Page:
It's half way through winter and it's that time of the year when migratory birds take over our farms, water bodies and lakes. When the world is set to observe another 'day for migratory birds' on January 5, let us take a good look at the migratory birds and birding community down in the kole wetlands of Kerala.
Situated around one to two meters below sea level, kole wetlands of Thrissur contribute to about 40 percent of the paddy cultivation in the state. These low lands will be waterlogged for seven to eight months a year, after which they are 'dewatered' and cultivated in. This seasonal cultivation paves fertile grounds to terrestrial, areal and aquatic animal migrations. “Dewatering is the time of bird migrations,” says Manoj Karingamadathil, a kole birder. “Half a year under the water, the lands develop a huge aquatic ecosystem so that the birds get a range of preys like fishes, oysters and crabs during dewatering.”
Thousands of birds from across the world come down here for feeding, breeding and resting during their migration. As much as 250 various bird species have been spotted from the kole wetlands so far, among which around 90 are seasonal visitors. Thrissur kole wetlands is a site preserved under the provisions of Ramsar international convention, a treaty signed in 1971 for the conservation and sustainable use of wetlands.
“Northern pintale, northern shovelor, common teal etc are some foreign duck species seen commonly in the kole lands,” says Chithrabhanu Pakaravoor, a passionate bird watcher operating in the kole lands. They come from cold regions like Siberia. Apart from them, local migrant duck species like lesser whistling duck, Indian spotbilled duck, partial migrants like great egret, medium egret and little egret, verders like common sand piper, wood sand piper, green sandpiper and marsh sandpiper, plovers like little ring plover,common ring plover, green shank, red shank and spotted red shank, and around four varieties of warblers are commonly seen in the kole wetlands,” he says.
Suitable climatic conditions, splendid food availability and favorable water bodies make kole lands a reliable hub for migratory birds. Rarely spotted birds like greater flamingos, grey headed lapwings and pelicans are also seasonal visitors here. But lately, there has been a drastic decrease in the number of migratory birds. Many native species are observed to have disappeared, while certain seasonal visitors are being spotted around the year.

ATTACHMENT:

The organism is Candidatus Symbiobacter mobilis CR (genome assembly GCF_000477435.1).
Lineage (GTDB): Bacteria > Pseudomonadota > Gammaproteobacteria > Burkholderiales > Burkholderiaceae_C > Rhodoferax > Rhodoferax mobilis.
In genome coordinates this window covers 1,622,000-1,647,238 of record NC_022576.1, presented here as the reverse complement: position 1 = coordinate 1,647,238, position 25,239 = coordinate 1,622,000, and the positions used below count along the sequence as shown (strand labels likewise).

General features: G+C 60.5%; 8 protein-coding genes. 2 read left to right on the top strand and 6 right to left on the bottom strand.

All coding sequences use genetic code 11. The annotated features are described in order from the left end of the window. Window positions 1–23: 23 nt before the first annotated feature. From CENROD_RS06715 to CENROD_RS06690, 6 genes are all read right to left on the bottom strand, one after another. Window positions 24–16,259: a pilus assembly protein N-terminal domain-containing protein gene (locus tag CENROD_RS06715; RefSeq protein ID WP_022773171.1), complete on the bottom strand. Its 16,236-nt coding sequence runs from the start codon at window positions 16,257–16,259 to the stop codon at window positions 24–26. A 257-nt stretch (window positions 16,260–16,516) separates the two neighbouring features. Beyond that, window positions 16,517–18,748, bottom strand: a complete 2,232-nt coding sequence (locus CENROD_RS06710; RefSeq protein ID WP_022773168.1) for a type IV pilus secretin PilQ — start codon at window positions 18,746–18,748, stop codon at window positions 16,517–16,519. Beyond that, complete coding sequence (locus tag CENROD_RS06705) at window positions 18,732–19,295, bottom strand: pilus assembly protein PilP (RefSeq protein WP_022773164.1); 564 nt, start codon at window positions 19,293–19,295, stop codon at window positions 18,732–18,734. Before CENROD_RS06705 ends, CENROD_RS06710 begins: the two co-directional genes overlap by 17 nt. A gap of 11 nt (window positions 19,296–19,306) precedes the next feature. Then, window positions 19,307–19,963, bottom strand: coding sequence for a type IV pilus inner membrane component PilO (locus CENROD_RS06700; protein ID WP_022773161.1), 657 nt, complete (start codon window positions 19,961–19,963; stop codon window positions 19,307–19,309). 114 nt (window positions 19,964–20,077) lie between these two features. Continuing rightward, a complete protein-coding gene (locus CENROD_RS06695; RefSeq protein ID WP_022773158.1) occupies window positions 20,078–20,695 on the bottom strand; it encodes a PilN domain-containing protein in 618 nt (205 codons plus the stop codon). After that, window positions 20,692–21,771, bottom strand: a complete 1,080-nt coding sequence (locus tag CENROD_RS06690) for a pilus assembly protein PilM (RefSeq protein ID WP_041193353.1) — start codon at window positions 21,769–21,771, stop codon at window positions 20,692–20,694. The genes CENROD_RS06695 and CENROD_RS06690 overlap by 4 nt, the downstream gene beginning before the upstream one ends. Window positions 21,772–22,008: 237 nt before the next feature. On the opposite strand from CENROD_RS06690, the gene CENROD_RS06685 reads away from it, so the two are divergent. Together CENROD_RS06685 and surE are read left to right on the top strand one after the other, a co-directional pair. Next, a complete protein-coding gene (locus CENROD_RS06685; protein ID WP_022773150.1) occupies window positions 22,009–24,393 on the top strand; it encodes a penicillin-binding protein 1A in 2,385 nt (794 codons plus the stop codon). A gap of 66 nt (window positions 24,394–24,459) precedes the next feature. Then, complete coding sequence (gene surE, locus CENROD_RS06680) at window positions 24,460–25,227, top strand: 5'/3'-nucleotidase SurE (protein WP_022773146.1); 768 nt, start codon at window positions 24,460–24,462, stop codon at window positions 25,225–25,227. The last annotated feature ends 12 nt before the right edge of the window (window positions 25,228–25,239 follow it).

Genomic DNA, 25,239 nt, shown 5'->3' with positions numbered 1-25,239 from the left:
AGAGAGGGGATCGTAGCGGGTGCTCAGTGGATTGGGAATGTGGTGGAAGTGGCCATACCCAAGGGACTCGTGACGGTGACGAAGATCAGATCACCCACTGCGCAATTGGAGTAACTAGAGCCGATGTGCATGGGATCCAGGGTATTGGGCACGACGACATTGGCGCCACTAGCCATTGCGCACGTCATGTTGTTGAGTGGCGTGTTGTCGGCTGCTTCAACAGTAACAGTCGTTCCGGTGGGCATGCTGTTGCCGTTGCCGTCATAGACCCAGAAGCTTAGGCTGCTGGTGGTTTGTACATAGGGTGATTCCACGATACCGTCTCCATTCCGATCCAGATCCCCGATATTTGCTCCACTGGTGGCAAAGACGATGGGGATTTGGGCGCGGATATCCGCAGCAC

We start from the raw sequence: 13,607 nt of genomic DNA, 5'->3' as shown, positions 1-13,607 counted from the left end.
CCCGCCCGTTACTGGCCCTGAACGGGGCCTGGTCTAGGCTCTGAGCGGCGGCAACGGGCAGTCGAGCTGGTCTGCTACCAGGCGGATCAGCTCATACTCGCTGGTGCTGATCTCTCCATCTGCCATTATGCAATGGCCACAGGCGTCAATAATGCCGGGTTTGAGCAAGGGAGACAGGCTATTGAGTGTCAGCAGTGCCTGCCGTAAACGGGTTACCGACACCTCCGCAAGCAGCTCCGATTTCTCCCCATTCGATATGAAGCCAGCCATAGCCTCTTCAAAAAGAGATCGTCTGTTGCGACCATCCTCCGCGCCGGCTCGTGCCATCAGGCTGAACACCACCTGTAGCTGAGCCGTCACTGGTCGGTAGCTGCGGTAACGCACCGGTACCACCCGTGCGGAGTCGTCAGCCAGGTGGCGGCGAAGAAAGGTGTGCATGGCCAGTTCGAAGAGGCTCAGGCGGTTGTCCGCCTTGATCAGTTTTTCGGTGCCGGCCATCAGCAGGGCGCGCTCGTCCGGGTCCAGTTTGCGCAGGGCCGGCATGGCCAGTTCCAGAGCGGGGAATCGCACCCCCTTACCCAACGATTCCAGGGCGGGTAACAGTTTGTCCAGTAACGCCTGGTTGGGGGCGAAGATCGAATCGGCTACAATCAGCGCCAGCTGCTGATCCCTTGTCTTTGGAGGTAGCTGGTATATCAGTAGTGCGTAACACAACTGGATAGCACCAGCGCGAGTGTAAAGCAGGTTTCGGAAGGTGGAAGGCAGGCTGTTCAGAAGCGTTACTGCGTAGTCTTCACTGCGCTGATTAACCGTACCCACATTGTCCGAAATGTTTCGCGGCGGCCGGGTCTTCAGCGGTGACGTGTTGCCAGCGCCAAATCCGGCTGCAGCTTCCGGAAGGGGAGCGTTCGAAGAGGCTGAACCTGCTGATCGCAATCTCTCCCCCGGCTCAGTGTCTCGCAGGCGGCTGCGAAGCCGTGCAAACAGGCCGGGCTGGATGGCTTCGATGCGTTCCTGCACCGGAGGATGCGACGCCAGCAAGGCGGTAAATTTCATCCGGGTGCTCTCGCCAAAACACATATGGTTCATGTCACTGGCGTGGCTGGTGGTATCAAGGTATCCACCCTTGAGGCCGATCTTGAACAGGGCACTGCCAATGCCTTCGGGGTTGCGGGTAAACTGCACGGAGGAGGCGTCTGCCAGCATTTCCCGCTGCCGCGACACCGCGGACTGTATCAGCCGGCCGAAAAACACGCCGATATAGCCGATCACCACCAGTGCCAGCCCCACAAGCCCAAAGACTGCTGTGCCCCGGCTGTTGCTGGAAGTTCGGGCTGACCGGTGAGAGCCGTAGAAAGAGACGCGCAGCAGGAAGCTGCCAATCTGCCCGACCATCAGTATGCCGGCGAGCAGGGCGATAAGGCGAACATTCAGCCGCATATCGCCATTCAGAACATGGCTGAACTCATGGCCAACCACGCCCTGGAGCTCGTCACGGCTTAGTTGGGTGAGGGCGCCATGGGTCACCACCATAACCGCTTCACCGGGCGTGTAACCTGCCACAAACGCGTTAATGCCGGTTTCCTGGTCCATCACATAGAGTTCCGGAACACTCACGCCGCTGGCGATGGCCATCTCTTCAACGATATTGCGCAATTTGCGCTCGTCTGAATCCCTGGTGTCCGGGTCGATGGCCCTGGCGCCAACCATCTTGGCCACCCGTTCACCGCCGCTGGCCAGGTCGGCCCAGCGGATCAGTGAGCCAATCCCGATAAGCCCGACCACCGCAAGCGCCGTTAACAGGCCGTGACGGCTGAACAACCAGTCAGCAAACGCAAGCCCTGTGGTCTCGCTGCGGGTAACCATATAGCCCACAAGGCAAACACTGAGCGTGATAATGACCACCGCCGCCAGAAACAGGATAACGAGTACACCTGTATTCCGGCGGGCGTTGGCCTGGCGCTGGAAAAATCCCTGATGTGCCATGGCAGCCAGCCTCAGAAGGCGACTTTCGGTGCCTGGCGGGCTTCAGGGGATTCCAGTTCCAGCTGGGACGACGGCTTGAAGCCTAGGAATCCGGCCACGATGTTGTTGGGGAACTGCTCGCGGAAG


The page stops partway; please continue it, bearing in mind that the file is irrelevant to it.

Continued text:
“It is obvious that there are obstructions in their route,” says Greeshma, a researcher at Kerala Forest Research Institute. “Hunting for meat and bursting crackers to shove away birds are the main threat they face. Receding water levels and increase in atmospheric temperature due to climate change constitute the other major risk factors. Unconventionally, birds start flocking in the fields even months before cultivation begins. Spotting desert birds at kole lands point fingers to the receding levels in ground water,” she says.
However, timely interventions of volunteer groups have thrown light into the need of conserving the kole ecosystem. The role of Kole Birders, a proactive group of bird watchers at kole lands is definitely worth a mention. A group of 60 independent bird watchers, Kole Birders conduct 'bird-walks' and volunteer frequent bird surveys to keep track of kole birds. Watching birds throughout the year, they come up with credible data regarding bird movement and photographs to substantiate them. Birding in the kole begins in September and ends by the first week of June, says Anilkumar, a birder. “I pack up once the last Prattincole leaves,” he adds.
Water bodies of the kole wetlands are all interlinked in nature. The narrow creeks and passages between two water sources form the route of aquatic migrations, which include the journey of fish and other aquatic creatures, and birds follow them. Several kinds of eagles, kites and predator birds come after them. Marsh Harrier is one such eagle species, which turns up seasonally following minor birds. Paragreen Falcon, one of the fastest flying birds, are also seasonal visitors here.
“There has been a considerable decrease in hunting and other obstructive activities in the kole lands recently,” says T. Jayaraj, a senior kole birder. “People started understanding that there is something serious about conserving nature. Increased engagement of bird watchers in the fields also tightened the so-called surveillance that hunters fear being caught on camera every time they come down to shoot.
“Building awareness is the only way to protect kole wetlands and the birds. We do plan a lot of activities but an official awareness program from the part of government could make a difference. When you see an unconventionally large number of rare migratory birds down here, it can well be a hint of disaster, a serious disturbance in their migration route, unevenness in food and water availability or the absence of our native bird species,” says Jayaraj.
This volunteer group leaves a hopeful note in a world that ignores a development outside human society. Much like they say, no development is sustainable unless it includes nature.